Convert From Gallons in Litres  $         0.45
Exchange Rate CAD/USA  $         1.31
in CAD/L  $         0.59
Assumption Canadian Refiners add  $         0.05
Federal tax on gasoline  $         0.10
Was .09, thanks NDP. Provincial Fuel Tax  $         0.13
Assumption Retail Margin  $         0.08
Double Tax! GST  $         0.05
Gas Prices that would make sense Total  $         1.00

Proselytizing cold-ass reason.

Key quote :

As indebted as she is, she can’t bear to part with the home that means so much to her elderly mother. She would do anything to keep the place her father built when her parents got married.

The author reveals the bias right there. It’s so emotional, heartbreaking, but it’s also so irrational. If you want to see entitlement, there you go, it’s not the prima donna, it’s messier than that. I know full well that most people would respond to this statement with a sense that there is something wrong with a system that “puts” people like Juanita into this horrible situation. But lets not forget, she is sitting on an asset that she refuses to sell, she has some financial means, but chooses not to utilize them. Maybe out of desperation, but people act like they have no choices. Which is certainly not true here.
People in Canada really do believe they have a ‘right’ to own a home, which, while they do have that freedom, it is not the same kind of capital-R Right that guarantees her personal safety, or ability to speak her mind.
I hate that this is happening. It is a tragedy. It is tragic that there are people so financially illiterate they use the services of the jewellery guy. And I  also hate the way that people will paint this guy as a sleaze-ball…I mean, he sorta is, but he is also 100% not wrong. He forces nobody, he doesn’t feel bad, doesn’t care, and it isn’t his place to care. People make choices, emotional choices, that get them into these financial straits. The Huff post author would like to frame it as No choice at all. But there is a clear choice, sell or don’t. There isn’t any victimization in this loan market. Not the way this story reads. But it feels like it. Right there in the prose.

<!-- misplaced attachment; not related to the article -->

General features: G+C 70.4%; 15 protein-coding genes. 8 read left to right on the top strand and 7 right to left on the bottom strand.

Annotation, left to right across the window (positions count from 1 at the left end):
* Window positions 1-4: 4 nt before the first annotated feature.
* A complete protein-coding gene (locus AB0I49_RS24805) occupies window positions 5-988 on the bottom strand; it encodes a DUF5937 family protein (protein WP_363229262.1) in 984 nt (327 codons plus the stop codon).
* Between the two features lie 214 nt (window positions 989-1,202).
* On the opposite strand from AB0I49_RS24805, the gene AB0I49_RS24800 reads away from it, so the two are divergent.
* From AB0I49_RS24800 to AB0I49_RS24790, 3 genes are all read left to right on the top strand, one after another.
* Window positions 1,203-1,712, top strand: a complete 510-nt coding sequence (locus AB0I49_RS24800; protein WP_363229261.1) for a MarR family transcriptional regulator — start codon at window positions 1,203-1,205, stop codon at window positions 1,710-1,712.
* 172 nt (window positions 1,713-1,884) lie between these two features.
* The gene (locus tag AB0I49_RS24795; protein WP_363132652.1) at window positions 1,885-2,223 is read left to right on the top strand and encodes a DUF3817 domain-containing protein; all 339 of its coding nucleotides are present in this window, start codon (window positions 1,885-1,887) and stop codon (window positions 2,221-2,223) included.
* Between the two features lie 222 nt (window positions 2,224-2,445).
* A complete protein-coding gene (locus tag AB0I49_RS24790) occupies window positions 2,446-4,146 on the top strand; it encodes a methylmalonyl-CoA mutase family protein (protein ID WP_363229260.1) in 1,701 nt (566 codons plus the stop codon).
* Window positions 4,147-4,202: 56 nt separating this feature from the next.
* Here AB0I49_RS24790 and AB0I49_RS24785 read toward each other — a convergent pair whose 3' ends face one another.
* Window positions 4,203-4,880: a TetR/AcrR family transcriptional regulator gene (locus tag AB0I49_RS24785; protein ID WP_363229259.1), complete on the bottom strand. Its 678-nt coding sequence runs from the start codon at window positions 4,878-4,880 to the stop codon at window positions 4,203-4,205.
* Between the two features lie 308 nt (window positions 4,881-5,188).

Hey, remember Shylock? Merchant of Venice? People that charge interest are not morally fallible because they charge interest, sorry. They provide all of the information about what will happen if payments are not made. Whose job is it to make sure someone understands the risk they are taking or not? Grey area. Who is able to judge if someone understands? Not easy. How much would that cost? A lot. Buyer beware, no? Consumers have agency, and we really should keep it that way. 
All this to gloss over that the author identifies some troubling incentives in the loan market. There is a problem that occurs if everyone is out for themselves here.

Although alternative lenders are not insured by the CMHC, mortgages in Canada are considered “full recourse” loans, which means the borrower is responsible for repaying a loan even in the case of foreclosure, unlike in the United States.

That means lenders can take legal action to recover the money owed. It is also why many alternative lenders are often not the primary lender but will help finance second, third or even fourth mortgages. They are willing to provide loans to borrowers with just five per cent equity in their homes.

Unlike banks and credit unions, which rely on deposits from other customers for capital, shadow lenders finance loans with money from groups of investors. Some experts worry that such lenders, who earn their money in fees from investors but take on little risk themselves, could be more inclined to dole out bad loans that are likely to default. A growing contingent of market watchers is calling for better monitoring and regulation of shadow banking activities.